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Cremation: What is It?

In 2014 approximately one in two Americans chose cremation. The Cremation Association of North American (CANA) reports that by 2020 the cremation rate is expected to reach 54.3 percent in the United States. Compare that with one in four people who chose cremation in 1999.

“Cremation is becoming the new normal, primarily because people can personalize the way they want to memorialize friends and family, and because it is perceived as a more affordable, better value for memorialization,” said CANA Board President Sheri Stahl.

We have compiled information from industry experts and advocates, crematoriums and cremation service providers that will be useful if you are considering cremation. As you think about your choices, we hope the information below answers questions that might arise regarding the cremation process.

11 Things to Know About Cremation

  1. Cremation is the reducing of human or pet remains to ashes through extreme heat.
  2. The cremation process takes approximately2 to 2 ½ hours.
  3. Cremated remains are processed into fine particles resembling ash.
  4. Proper identification of the body should be done before, during, and after cremation. Improper identification leading to cremation of the wrong body has occurred. Be sure to speak with your crematory advisor to learn the details of their identification procedure.
  5. Cremation and prosthetics. Increasingly the question is asked, “What is done with augmented human parts?” Examples include breast implants, pacemakers, dentures, metal hips and full limbs. Organizations exist that recycle metal separated from ashes for charitable purposes. Prosthetic limbs removed prior to cremation are recovered for use in the developing world. This practice is controversial. Discuss the issues surrounding augmented human parts with your crematory advisor, or health care professional.
  6. Cardiac pacemakers and implantable cardioverter defibrillators (ICDs) should be removed prior to cremation. Pacemakers and ICDs will explode during the process of cremation due to the extreme heat.
  • The website reports that, “In a number of countries, like Sweden and the Flemish region of Belgium, removal of implantable devices after death is already obligatory because of the environmental risk of lithium batteries. In the United States the patient or his relatives have to consent to device removal. Ideally, this should be discussed with the patient at the time of implantation.” In most cases, morticians and pathologists remove implantable devices.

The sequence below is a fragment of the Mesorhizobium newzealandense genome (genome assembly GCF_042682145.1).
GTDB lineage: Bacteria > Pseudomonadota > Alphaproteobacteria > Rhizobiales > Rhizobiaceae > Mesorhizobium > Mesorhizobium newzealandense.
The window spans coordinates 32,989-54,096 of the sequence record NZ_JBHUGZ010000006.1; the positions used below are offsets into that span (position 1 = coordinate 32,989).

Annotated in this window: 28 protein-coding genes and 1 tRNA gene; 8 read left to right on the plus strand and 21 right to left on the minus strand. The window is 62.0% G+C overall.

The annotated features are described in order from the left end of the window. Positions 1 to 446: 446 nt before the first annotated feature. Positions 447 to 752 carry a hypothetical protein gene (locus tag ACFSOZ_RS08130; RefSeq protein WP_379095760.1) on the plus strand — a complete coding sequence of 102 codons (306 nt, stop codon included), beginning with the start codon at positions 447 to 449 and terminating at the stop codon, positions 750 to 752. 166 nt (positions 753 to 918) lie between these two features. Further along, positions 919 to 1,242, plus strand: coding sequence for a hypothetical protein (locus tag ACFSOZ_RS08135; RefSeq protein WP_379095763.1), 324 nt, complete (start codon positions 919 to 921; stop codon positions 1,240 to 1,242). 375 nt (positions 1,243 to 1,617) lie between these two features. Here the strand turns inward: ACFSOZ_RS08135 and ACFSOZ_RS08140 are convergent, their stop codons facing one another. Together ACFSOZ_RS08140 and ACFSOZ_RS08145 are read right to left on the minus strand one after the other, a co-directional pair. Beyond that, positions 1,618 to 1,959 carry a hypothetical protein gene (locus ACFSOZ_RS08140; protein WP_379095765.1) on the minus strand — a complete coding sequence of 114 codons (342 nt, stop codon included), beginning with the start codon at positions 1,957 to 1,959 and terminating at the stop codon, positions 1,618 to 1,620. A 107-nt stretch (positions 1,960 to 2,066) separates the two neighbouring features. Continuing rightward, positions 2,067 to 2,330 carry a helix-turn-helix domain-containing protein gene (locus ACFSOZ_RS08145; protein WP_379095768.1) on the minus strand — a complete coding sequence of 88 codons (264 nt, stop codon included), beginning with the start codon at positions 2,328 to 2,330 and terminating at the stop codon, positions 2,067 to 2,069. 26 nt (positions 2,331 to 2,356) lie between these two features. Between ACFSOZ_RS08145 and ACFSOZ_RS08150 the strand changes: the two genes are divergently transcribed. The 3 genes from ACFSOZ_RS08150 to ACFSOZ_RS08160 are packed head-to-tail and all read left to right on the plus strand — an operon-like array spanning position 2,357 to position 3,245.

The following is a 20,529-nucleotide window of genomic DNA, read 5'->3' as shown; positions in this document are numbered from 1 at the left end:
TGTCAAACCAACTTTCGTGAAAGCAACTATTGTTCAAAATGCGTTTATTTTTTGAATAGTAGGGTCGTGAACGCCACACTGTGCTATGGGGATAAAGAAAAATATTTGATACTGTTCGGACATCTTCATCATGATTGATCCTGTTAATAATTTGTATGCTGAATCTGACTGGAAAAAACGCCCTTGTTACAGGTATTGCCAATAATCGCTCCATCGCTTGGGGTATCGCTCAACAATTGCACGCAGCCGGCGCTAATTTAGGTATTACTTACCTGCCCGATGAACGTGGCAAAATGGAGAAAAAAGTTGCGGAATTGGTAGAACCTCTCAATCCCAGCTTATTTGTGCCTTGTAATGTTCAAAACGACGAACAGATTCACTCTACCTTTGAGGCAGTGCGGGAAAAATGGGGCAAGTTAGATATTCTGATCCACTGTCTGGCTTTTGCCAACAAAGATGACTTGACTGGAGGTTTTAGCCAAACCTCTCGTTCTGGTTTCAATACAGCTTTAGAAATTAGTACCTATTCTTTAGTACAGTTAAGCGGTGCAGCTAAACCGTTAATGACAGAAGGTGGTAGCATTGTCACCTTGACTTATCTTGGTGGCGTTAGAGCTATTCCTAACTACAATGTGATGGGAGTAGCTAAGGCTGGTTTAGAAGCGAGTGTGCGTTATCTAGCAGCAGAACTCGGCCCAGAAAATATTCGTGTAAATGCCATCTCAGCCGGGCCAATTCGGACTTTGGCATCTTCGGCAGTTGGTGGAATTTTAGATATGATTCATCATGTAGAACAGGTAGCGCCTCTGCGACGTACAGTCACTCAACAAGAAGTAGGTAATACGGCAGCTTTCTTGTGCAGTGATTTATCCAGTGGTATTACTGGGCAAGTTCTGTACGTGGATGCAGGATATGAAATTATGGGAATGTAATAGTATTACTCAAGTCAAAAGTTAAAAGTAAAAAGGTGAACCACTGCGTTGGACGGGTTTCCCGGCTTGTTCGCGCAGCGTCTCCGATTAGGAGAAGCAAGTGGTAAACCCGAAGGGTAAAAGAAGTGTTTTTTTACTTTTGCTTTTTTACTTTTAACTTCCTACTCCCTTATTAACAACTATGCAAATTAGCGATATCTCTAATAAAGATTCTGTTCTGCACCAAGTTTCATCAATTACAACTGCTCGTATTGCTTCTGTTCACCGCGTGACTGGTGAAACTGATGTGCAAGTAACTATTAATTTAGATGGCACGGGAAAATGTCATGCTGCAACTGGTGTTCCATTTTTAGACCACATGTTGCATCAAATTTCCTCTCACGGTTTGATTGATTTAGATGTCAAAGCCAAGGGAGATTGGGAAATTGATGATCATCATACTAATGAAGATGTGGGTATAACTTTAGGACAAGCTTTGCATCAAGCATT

• Pacemakers can be donated to charitable organizations for use in impoverished countries, or for poor and uninsured people. Pacemaker donation initiatives are growing around the world. Check with your physician, or research online at websites such as
  1. Cremation containers are different than cremation urns. A coffin in which to be cremated is not a requirement. A body to be cremated must be in a sealed, flammable, rigid container. Such containers do not contain metal. “Green” containers are made out of natural material such as bamboo or wood that easily burn. Discuss options with your crematory advisor.
  • Urns for ashes are used to contain the ashes after cremation. Consider your choices of keepsake cremation urns, memorial urns for ashes, burial urns, artisan cremation urns, and cremation jewelry. Pet cremation urns are also available.
  • It is generally recommended that you provide an urn for ashes to the crematorium prior to cremation. In this way, you may comfortably pick up and transport the cremation ashes. 
  1. Many crematoriums will permit family members to witness the cremation. Arrangements must be made in advance.
  1. Many people who consider cremation neglect to consider the next step: How are the ashes returned after cremation? We have several blogs that address this issue, including, “What to Expect When You Receive Cremation Ashes.”
  2. Documents required for cremation. Cremation eliminates the possibility of determining an exact cause of death. Therefore, many states require:
  • a death certificate and
  • an authorization from the medical examiner before cremation takes place.
  • Usually a specified length of time after death and before cremation must be observed. The amount of time varies from state to state. Consult with your local crematorium or funeral home for details.
  1. Most states permit only one body to be cremated at a time. In a few states, the remains of family members may be cremated together. There are specially designed companion urns that hold the remains of two.

International Cemetery, Cremation and Funeral Association (ICCFA) publishes industry standards and cremation guidelines, and is the closest we could find to a reliable information source. The ICCFA regularly interacts with the federal government and is considered the spokesperson for the industry. Not only does Congress turn to the ICCFA for expert consultation, but the ICCFA is an advocate for consumers. Additional information about the cremation process can be found at the National Funeral Home Directors (NFDA), founded in 1882, website page, “Cremation Choices.”

Cremation gives us many options, such as if we wish to place the remains in an urn for ashes and display it in our home. Various memorial urns provide stylish and symbolic choices regarding how to honor the remains of the loved one.  Biodegradable urns and wood cremation urns are examples when the consideration is scattering or burying the ashes. Other urns are made for keeping such as cremation jewelry, or the distinctive hand blown glass keepsakes. You can view the various urn types by visiting our home page. We are available to assist you with your questions or concerns.